At a packed launch in central Moscow, rapper Timati presented the new brand, whose logo features an image of a woman with a star on her head, with co-owner and restaurateur Anton Pinsky before the stores opened on Friday.
“People’s perceptions can be different,” Pinsky said. “But if you compare, except for the zone, you usually don’t see anything.”
Starbucks declined to comment on the logo and name similarity, but cited an earlier statement saying the company had made the decision to exit and no longer had a brand presence in the Russian market.
Timati said that since Starbucks had its own resources and production base, the two had to find new suppliers, but they did not face any problems.
Stars Coffee imports beans from Latin America and Africa, Pinsky said, along with other suppliers based in Russia.
“We found other suppliers, found the right roasters, and because the baristas mixed everything right, we had a product that we thought was competitive,” he said.
Seattle-based Starbucks, which helped popularize takeaway coffee in a traditionally tea-loving society, said it will exit Russia at the end of May after nearly 15 years.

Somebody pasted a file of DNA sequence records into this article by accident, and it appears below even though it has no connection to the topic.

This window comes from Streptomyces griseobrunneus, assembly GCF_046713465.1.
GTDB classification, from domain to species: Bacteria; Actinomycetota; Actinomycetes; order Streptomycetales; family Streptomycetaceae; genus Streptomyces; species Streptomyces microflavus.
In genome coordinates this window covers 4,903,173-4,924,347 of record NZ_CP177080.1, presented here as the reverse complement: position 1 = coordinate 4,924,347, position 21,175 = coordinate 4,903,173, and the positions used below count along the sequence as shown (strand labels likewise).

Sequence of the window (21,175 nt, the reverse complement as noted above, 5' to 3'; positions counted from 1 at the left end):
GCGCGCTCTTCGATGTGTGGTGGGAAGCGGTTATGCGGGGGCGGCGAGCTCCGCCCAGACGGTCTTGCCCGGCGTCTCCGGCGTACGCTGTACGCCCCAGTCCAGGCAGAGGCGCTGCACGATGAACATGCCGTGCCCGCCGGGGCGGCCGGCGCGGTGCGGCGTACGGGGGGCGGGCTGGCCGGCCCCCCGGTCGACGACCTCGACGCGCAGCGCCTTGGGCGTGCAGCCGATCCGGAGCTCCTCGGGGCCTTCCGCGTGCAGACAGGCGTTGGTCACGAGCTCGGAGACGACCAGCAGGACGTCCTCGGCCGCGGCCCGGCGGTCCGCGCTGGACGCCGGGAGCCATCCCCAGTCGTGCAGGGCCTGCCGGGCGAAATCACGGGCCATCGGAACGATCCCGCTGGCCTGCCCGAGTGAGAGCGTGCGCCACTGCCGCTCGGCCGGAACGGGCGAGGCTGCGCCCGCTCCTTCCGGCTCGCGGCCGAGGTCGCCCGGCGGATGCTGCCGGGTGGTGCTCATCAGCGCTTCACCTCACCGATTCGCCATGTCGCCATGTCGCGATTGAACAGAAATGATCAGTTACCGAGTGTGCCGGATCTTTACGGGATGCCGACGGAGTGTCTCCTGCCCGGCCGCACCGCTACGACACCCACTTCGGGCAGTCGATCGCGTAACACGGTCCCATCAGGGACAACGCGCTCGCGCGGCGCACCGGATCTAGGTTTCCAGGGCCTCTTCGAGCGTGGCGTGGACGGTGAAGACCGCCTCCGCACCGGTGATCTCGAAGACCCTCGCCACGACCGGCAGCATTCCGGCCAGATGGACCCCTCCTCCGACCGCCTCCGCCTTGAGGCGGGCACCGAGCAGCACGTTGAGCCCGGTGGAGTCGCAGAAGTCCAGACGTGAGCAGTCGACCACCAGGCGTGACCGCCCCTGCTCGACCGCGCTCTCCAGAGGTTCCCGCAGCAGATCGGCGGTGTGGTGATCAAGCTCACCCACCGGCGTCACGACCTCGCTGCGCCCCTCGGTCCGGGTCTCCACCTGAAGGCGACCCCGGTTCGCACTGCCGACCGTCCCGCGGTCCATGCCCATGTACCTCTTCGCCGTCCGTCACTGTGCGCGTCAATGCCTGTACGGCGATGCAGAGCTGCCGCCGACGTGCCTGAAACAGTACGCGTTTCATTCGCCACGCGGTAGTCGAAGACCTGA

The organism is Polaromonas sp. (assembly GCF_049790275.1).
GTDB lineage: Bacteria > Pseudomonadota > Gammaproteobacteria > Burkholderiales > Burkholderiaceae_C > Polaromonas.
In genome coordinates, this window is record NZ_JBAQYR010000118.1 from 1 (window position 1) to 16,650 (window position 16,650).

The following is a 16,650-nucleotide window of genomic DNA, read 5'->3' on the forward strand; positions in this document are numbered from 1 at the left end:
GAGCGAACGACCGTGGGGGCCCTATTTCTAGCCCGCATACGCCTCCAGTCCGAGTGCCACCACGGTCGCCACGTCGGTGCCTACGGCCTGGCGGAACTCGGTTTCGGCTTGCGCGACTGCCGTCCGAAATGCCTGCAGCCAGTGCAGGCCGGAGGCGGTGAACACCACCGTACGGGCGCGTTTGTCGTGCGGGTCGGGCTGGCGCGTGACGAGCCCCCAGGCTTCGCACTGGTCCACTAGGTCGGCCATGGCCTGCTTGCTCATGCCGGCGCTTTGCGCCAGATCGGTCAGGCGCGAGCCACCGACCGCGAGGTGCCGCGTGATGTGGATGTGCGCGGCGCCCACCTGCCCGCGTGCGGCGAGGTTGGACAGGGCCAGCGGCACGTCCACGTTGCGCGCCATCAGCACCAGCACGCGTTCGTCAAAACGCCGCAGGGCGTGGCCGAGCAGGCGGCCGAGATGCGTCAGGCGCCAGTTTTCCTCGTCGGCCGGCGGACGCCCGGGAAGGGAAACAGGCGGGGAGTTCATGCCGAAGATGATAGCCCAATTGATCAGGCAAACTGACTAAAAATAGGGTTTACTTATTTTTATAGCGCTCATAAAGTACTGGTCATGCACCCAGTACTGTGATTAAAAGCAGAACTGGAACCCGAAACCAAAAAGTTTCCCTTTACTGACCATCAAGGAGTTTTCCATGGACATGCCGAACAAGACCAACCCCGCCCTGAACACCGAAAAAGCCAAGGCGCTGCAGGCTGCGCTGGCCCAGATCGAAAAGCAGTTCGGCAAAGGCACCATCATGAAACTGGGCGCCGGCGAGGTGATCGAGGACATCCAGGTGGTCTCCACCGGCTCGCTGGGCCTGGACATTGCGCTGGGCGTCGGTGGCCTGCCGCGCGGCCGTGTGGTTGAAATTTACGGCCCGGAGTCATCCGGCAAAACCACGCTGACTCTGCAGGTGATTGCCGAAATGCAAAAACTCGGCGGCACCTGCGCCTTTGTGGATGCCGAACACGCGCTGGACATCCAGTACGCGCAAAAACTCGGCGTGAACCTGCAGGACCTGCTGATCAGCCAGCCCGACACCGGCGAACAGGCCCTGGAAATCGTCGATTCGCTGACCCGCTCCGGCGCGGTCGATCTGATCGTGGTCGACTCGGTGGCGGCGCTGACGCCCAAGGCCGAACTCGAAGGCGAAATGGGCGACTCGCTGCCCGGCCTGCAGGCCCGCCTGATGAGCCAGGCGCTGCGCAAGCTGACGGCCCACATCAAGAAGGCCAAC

Starbucks has 130 stores in Russia, operated by its licensee Alshaya Group, with about 2,000 employees in the country. Pinsky said stores will gradually reopen in August and September.
A widespread trend
Timati told Reuters that Alshaya, a global franchise operator based in Kuwait, had lost interest in doing business after Starbucks withdrew its brand from Russia. Alshaya did not immediately respond to a request for comment.
“We won the tender – there were a lot of participants – took it over and made it our own brand,” he said.
The deal reflects a wider trend among Western brands, which are changing the country’s retail and corporate landscapes as the conflict in Ukraine enters its sixth month.
Both of those deals included buyback options, but Pinsky said that did not apply to Starbucks because of the franchise model it operates in Russia.
He declined to disclose figures related to the deal with Alshaya. “We invested as much as we paid them,” Pinsky said. “It is (an) expensive pleasure.”
The pair said they were interested in more acquisitions, but did not provide further details.
Although the partnership may seem unlikely, Timati, one of Russia’s most famous rappers, co-founded the Black Star Burger chain, which sells the “Timiati Burger” in Russia.
He is known for his support of the Kremlin and in 2015 released a track with the lyrics “President Putin is my best friend”.
Pinsky, who told Russian reporter and political activist Ksenia Sobchak earlier this month that he had never tried coffee in his life, has a string of restaurants in his portfolio, including Timati, a joint venture with Redbox, serving pan-Asian cuisine.